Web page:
What is “Hands-on Physics?”

Physics 123 – 124, General Physics I & II — Honors

“Hands-On Physics”

Rick Matthews, Professor

Small group problem solving

“Tell me and I’ll forget; show me and I may remember; involve me and I’ll understand.” – Native American proverb*.

What is Physics 123/124 Honors, “Hands-On Physics”? Physics 123 introduces mechanics, wave motion, heat, and sound treated with use of calculus and employing advanced techniques. It is especially recommended for potential physics majors and minors as well as engineering majors, and is a good choice for any student seeking an in-depth study of first year physics. Physics 124 continues with an in-depth introduction to electricity, magnetism, optics, and modern physics treated with use of calculus and employing advanced techniques.

Extensive physics education research shows that interactive engagement makes the most effective use of class time. This class is optimized for interactive activities.

First let’s talk about the logistics of my class. In the registration system, it looks like a Tuesday-Thursday 9:00 – 9:59 class and Tuesday-Thursday 10:00 – 10:50 lab. In fact, we use both times for both activities. It is an integrated class and lab that meets Tuesday and Thursday from 9:00 – 10:50. Therefore, you will need to register for both of the following:

  • PHY 124  A,  General Physics II Honors, TR 9:00 – 9:50 am, Olin 105, CRN 24765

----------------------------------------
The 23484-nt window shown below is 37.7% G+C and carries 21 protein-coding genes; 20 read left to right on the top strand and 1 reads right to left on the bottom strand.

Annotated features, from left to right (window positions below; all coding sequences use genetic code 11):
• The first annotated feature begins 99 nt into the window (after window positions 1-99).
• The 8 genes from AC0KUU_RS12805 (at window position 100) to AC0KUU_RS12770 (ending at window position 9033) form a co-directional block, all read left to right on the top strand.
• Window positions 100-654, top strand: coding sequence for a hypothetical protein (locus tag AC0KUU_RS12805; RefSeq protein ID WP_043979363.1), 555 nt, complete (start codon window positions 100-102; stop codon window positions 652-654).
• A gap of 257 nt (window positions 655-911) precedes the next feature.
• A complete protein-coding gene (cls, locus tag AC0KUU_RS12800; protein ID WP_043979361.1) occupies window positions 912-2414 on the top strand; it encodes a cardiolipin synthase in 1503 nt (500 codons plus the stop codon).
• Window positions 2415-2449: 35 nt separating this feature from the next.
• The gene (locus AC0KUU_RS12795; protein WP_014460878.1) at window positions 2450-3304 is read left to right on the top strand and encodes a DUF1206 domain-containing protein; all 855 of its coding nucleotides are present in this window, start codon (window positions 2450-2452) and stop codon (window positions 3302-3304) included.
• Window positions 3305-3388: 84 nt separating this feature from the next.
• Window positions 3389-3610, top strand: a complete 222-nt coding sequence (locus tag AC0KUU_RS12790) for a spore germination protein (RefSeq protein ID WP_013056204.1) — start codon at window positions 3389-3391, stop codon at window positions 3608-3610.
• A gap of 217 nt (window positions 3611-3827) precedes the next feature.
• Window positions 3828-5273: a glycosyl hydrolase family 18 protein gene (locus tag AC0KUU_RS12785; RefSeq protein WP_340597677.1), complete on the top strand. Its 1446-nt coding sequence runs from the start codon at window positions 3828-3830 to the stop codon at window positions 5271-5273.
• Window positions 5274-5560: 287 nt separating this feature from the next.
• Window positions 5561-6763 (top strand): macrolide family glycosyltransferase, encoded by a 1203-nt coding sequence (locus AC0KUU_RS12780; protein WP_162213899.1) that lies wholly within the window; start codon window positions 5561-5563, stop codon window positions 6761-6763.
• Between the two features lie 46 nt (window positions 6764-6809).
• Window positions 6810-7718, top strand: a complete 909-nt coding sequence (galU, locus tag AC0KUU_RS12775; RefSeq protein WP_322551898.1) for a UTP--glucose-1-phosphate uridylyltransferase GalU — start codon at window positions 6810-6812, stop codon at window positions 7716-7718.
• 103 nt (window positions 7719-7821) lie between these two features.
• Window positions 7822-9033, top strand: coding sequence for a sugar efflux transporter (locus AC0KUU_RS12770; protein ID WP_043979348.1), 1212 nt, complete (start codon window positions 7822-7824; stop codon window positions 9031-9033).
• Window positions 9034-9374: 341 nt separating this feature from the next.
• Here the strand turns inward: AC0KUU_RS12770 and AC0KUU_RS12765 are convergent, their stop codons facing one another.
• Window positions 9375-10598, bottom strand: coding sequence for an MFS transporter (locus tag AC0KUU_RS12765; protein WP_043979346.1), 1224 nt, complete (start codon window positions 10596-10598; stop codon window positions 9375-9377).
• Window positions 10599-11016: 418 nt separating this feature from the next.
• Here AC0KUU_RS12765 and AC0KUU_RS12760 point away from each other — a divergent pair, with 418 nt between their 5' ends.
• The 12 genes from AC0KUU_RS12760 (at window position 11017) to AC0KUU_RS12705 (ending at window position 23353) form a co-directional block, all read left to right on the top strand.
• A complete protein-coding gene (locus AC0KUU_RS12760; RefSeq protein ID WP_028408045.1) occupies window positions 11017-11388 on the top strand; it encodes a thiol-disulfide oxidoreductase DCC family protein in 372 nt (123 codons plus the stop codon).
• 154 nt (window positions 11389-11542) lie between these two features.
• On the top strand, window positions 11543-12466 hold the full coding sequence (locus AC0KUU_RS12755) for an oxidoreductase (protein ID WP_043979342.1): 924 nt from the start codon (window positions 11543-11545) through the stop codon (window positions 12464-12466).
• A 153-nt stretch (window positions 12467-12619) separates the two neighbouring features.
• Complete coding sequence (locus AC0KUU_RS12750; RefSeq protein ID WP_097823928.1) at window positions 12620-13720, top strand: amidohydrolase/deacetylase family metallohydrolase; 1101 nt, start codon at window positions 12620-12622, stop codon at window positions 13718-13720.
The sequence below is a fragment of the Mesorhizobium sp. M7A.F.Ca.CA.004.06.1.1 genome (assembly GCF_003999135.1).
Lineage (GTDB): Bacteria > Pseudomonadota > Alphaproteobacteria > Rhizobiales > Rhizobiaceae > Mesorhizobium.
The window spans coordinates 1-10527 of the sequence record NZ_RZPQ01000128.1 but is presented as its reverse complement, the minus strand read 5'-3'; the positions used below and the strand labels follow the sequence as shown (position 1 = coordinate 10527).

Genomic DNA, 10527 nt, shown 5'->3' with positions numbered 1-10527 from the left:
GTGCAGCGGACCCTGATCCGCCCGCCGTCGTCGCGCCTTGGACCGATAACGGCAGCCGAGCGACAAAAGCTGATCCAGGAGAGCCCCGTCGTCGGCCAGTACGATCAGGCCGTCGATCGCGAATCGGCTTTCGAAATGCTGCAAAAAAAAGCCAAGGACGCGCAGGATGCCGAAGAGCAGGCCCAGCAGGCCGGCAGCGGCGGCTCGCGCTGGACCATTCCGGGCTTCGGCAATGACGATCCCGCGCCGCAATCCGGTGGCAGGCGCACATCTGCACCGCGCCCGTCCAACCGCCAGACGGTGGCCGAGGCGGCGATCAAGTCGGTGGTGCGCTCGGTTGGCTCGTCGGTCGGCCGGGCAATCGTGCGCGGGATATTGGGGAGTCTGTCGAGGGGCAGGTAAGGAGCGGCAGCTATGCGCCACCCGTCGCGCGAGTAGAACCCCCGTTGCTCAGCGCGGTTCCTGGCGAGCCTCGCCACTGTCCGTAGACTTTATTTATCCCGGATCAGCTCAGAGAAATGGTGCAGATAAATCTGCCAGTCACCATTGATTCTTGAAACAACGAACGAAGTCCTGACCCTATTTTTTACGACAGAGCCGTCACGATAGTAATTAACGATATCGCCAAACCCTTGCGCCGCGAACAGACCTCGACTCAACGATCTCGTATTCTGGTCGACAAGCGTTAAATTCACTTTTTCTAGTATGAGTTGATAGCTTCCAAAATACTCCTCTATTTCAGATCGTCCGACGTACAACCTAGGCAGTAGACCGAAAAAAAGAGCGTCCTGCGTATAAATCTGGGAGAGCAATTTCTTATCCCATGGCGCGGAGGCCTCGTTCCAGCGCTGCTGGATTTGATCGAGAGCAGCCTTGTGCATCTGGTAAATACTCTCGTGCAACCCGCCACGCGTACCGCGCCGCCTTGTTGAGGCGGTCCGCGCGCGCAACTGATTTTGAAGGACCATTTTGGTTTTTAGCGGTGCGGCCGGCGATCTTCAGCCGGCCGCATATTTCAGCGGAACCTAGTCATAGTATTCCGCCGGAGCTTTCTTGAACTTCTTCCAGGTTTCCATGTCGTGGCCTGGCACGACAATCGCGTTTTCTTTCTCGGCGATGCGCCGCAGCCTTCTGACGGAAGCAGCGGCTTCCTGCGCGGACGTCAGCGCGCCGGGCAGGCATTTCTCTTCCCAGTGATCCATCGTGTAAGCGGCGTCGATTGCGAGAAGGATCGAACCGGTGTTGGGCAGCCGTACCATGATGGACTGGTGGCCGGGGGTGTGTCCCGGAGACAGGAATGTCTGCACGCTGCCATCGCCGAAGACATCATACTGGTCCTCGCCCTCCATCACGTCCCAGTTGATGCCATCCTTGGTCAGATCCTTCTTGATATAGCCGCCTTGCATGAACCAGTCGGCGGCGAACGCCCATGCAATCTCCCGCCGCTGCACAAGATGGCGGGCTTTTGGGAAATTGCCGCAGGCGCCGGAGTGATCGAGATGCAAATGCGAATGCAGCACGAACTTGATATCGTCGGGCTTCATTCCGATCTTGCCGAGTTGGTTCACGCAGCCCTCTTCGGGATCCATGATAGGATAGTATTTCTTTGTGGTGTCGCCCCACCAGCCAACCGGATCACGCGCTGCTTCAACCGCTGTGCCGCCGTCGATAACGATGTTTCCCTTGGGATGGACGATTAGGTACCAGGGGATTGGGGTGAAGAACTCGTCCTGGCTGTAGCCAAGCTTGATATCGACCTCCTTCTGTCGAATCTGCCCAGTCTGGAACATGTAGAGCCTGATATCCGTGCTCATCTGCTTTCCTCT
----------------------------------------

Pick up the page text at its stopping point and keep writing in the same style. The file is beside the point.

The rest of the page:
• PHY 124L A, General Physics II Honors La, TR 10:00 – 10:50 am, Olin 105, CRN 24767

Nearly all lectures are by short videos, typically totaling 12 minutes, that you will watch before each class. After watching the video, you will work a few relatively straightforward problems on the topic. When you get to class, our time is spent in interactive activities, small group problem solving, lab activities, etc.  The idea is to help you discover your misunderstandings while we are together and can address them. In your homework following class, you will tackle more difficult problems in homework to reinforce the topics you just worked on. You may have heard this approach described as a “flipped class.”

Your total time commitment is about the same as for 114 sections. You must watch several videos each week, which the114 sections do not, but that video time is offset by our section having 40 minutes less total time in class and lab.

Fall 2013 was the first time I taught in this format. The great majority of students loved it, and we have good data that they learned more than in any class I ever taught.  They certainly had more fun doing it. But this is a pretty radical shift from most science classes. Here is an article on our that class: http://news.wfu.edu/2015/01/23/flipping-for-physics/.

The topic coverage is traditional for General Physics I & II, going deeper on some topics. It is a different way of studying the same concepts that is focused on interactive engagement.


*This quotation has been variously attributed to a Native American proverb, a Chinese proverb, and Aristotle, but it captures succinctly the philosophy of this class.